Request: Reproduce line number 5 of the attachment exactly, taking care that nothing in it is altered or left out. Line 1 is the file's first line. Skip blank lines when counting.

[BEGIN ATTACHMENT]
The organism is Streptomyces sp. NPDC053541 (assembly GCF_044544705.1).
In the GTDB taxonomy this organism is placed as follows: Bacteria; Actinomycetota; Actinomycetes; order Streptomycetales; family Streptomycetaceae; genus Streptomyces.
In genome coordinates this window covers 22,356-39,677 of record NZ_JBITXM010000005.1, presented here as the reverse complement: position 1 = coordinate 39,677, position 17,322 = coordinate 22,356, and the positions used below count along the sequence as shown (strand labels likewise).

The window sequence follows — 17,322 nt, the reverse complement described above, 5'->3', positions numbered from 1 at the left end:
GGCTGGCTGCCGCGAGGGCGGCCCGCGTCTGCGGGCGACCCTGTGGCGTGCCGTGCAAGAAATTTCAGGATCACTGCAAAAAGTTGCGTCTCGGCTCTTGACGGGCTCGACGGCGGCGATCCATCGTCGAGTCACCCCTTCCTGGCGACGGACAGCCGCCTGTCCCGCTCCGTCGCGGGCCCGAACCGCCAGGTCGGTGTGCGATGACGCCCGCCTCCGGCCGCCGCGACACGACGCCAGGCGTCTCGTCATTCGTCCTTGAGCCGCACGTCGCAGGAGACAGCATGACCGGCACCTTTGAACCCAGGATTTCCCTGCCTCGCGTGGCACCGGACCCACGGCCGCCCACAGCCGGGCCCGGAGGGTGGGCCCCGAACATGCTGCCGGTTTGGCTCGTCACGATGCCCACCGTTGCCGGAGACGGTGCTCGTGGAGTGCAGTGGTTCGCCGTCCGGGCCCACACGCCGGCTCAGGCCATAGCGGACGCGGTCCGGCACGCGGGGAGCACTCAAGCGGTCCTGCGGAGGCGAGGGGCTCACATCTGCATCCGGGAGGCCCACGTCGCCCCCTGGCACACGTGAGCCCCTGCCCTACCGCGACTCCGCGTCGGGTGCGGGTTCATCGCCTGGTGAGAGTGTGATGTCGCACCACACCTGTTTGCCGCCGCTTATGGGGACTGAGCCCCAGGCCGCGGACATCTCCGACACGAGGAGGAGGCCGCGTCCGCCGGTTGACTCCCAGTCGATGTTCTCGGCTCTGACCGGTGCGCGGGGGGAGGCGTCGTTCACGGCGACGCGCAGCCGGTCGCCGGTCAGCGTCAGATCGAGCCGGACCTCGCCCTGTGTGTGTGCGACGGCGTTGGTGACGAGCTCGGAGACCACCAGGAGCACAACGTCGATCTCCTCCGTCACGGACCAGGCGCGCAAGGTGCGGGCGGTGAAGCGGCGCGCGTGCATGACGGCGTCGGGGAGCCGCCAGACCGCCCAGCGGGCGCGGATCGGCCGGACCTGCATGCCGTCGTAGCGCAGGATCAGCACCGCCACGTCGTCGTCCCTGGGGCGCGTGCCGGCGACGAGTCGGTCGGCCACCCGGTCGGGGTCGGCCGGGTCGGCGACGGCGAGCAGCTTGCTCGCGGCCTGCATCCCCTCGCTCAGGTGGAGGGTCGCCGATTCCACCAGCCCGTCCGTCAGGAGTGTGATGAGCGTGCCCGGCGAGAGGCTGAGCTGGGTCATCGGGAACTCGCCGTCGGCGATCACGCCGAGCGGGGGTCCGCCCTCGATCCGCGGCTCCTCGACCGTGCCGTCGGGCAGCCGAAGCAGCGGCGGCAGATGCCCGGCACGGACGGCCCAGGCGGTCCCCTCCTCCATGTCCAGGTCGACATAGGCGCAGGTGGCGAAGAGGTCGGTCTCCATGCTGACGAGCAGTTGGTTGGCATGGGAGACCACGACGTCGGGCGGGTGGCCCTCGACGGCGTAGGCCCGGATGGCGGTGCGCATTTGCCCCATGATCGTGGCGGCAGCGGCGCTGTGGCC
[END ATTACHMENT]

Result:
GGCTGGCTGCCGCGAGGGCGGCCCGCGTCTGCGGGCGACCCTGTGGCGTGCCGTGCAAGAAATTTCAGGATCACTGCAAAAAGTTGCGTCTCGGCTCTTGACGGGCTCGACGGCGGCGATCCATCGTCGAGTCACCCCTTCCTGGCGACGGACAGCCGCCTGTCCCGCTCCGTCGCGGGCCCGAACCGCCAGGTCGGTGTGCGATGACGCCCGCCTCCGGCCGCCGCGACACGACGCCAGGCGTCTCGTCATTCGTCCTTGAGCCGCACGTCGCAGGAGACAGCATGACCGGCACCTTTGAACCCAGGATTTCCCTGCCTCGCGTGGCACCGGACCCACGGCCGCCCACAGCCGGGCCCGGAGGGTGGGCCCCGAACATGCTGCCGGTTTGGCTCGTCACGATGCCCACCGTTGCCGGAGACGGTGCTCGTGGAGTGCAGTGGTTCGCCGTCCGGGCCCACACGCCGGCTCAGGCCATAGCGGACGCGGTCCGGCACGCGGGGAGCACTCAAGCGGTCCTGCGGAGGCGAGGGGCTCACATCTGCATCCGGGAGGCCCACGTCGCCCCCTGGCACACGTGAGCCCCTGCCCTACCGCGACTCCGCGTCGGGTGCGGGTTCATCGCCTGGTGAGAGTGTGATGTCGCACCACACCTGTTTGCCGCCGCTTATGGGGACTGAGCCCCAGGCCGCGGACATCTCCGACACGAGGAGGAGGCCGCGTCCGCCGGTTGACTCCCAGTCGATGTTCTCGGCTCTGACCGGTGCGCGGGGGGAGGCGTCGTTCACGGCGACGCGCAGCCGGTCGCCGGTCAGCGTCAGATCGAGCCGGACCTCGCCCTGTGTGTGTGCGACGGCGTTGGTGACGAGCTCGGAGACCACCAGGAGCACAACGTCGATCTCCTCCGTCACGGACCAGGCGCGCAAGGTGCGGGCGGTGAAGCGGCGCGCGTGCATGACGGCGTCGGGGAGCCGCCAGACCGCCCAGCGGGCGCGGATCGGCCGGACCTGCATGCCGTCGTAGCGCAGGATCAGCACCGCCACGTCGTCGTCCCTGGGGCGCGTGCCGGCGACGAGTCGGTCGGCCACCCGGTCGGGGTCGGCCGGGTCGGCGACGGCGAGCAGCTTGCTCGCGGCCTGCATCCCCTCGCTCAGGTGGAGGGTCGCCGATTCCACCAGCCCGTCCGTCAGGAGTGTGATGAGCGTGCCCGGCGAGAGGCTGAGCTGGGTCATCGGGAACTCGCCGTCGGCGATCACGCCGAGCGGGGGTCCGCCCTCGATCCGCGGCTCCTCGACCGTGCCGTCGGGCAGCCGAAGCAGCGGCGGCAGATGCCCGGCACGGACGGCCCAGGCGGTCCCCTCCTCCATGTCCAGGTCGACATAGGCGCAGGTGGCGAAGAGGTCGGTCTCCATGCTGACGAGCAGTTGGTTGGCATGGGAGACCACGACGTCGGGCGGGTGGCCCTCGACGGCGTAGGCCCGGATGGCGGTGCGCATTTGCCCCATGATCGTGGCGGCAGCGGCGCTGTGGCC